Teachers are warning not to neglect science in the rush to halt the decline in students' maths scores.
The Ministry of Education (MoE) is convening experts, asked the Royal Society to investigate, and has spent $40 million on teacher training to improve maths results.
But science marks are also dropping and there are warnings of dire consequences if something is not done.
Maths and science scores have been falling for years - in December 13 year olds recorded their worst-ever results in a major international maths and science test.
Just 20 percent of primary and intermediate aged children are reaching expectations in science - with that subject the worst of any in the curriculum for Year 8s.
Science educator House of Science chief executive Chris Duggan said there were too few specialist primary school science teachers, and not enough resources.
An Education Review Office report showed 73 percent of primary schools did not have an effective science programme, she said.
"Walk into most primary schools in the country and ask to see their science resources and there'll be one little bookshelf dedicated to science stuff which will usually consist of a box of random magnets, some electronic stuff and maybe some broken glassware.
"And nobody uses it because they don't know what to do with it."
If nothing was done the cost to society would be "astronomical", harming people's ability to distinguish facts from lies and fuelling irrational beliefs such as the anti-vax movement, Duggan said.
"With the power of social media now it's so easy for people to put semi-truths or false truths out there.
"And if we have lost the ability to be a little bit cynical and to question things then we're in deep trouble."
Duggan said she did not know why the MoE was not doing more to stop the decline.
Association of Primary Science Educators national coordinator Sandy Jackson said she would love to see science getting the attention and resources now going into maths.
Teachers were being asked to do too much in too little time, and science got pushed to the side by teachers who were not confident they knew what they were supposed to be teaching, Jackson said.
"Not being too prescriptive but at least giving some guidance to teachers to know where they're actually trying to take the children to: What are they aiming for?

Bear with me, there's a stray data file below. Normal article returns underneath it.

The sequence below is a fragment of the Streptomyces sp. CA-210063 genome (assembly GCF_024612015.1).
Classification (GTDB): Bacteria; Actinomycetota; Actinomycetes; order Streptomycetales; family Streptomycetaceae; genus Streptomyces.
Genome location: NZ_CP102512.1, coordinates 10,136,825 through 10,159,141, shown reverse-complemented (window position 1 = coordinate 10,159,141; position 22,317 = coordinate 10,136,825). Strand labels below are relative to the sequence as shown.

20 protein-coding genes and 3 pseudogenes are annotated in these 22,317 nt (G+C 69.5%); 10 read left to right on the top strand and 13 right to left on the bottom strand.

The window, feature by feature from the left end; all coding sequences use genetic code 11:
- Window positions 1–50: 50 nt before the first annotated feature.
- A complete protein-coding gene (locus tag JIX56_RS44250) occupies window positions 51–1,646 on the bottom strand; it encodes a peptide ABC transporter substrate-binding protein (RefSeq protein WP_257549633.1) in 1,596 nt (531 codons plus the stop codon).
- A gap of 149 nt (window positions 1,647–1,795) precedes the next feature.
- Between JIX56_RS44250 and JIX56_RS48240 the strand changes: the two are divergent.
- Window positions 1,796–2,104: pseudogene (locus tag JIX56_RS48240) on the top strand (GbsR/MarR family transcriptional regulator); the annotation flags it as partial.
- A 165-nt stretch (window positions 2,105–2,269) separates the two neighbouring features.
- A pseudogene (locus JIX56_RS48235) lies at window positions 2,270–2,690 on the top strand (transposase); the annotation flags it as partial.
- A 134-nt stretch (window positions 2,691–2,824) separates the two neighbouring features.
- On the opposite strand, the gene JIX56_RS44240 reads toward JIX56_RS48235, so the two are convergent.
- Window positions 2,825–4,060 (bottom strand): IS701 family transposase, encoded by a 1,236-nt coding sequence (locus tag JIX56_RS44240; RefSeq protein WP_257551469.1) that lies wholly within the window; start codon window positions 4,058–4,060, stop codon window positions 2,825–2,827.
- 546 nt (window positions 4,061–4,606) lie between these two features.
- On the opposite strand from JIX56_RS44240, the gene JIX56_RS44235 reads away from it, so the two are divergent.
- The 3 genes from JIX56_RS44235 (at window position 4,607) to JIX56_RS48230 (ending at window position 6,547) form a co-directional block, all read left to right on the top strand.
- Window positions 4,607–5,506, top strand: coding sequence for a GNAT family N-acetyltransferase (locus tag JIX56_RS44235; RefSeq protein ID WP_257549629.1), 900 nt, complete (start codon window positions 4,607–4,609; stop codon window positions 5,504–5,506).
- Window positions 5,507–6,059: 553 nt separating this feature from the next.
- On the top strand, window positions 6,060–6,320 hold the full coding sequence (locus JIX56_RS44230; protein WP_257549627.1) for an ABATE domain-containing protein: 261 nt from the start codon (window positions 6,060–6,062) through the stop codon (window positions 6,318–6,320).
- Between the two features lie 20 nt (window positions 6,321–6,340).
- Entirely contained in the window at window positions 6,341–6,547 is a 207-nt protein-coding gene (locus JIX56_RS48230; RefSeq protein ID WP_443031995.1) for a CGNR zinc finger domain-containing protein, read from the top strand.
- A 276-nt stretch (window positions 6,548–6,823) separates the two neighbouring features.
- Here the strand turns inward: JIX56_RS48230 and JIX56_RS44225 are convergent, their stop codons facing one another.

"That's not there."
Principals' Federation president Perry Rush said while schools did not want to lose the ability to set their science programmes, the MoE needed to lay out more clearly what was expected in the curriculum.
"The job for the ministry is to be working with the profession, to bring a conversation to how we build clear understandings about what science is, and what learning is most important in the science curriculum," Rush said.
A crisis was approaching and the MoE needed to act fast, he said.
"It's absolutely appropriate that we draw a line in the sand and say 'we must move quickly now and we must take this very seriously'.
"We need to be an economy that is competitive in the world."
School science educator Dr Michelle Dickinson of Nanogirl Labs said the international science rankings did not tell the whole story.
"When we hold ourselves to these international standards it is really important to look at what they're assessing, and whether that's what we value.
"And I'm not sure we value regurgitation and rote learning. I think we value problem solving and acquired local knowledge and using that in the real world."
The MoE said in a statement it provided quality online resources and support to help schools teach science.
It said that in 2019 it gave teachers a resource to help them make sure individual schools science programmes tied in with the national curriculum.
The MoE said it had spent about $30m in the past four years on teacher training in science.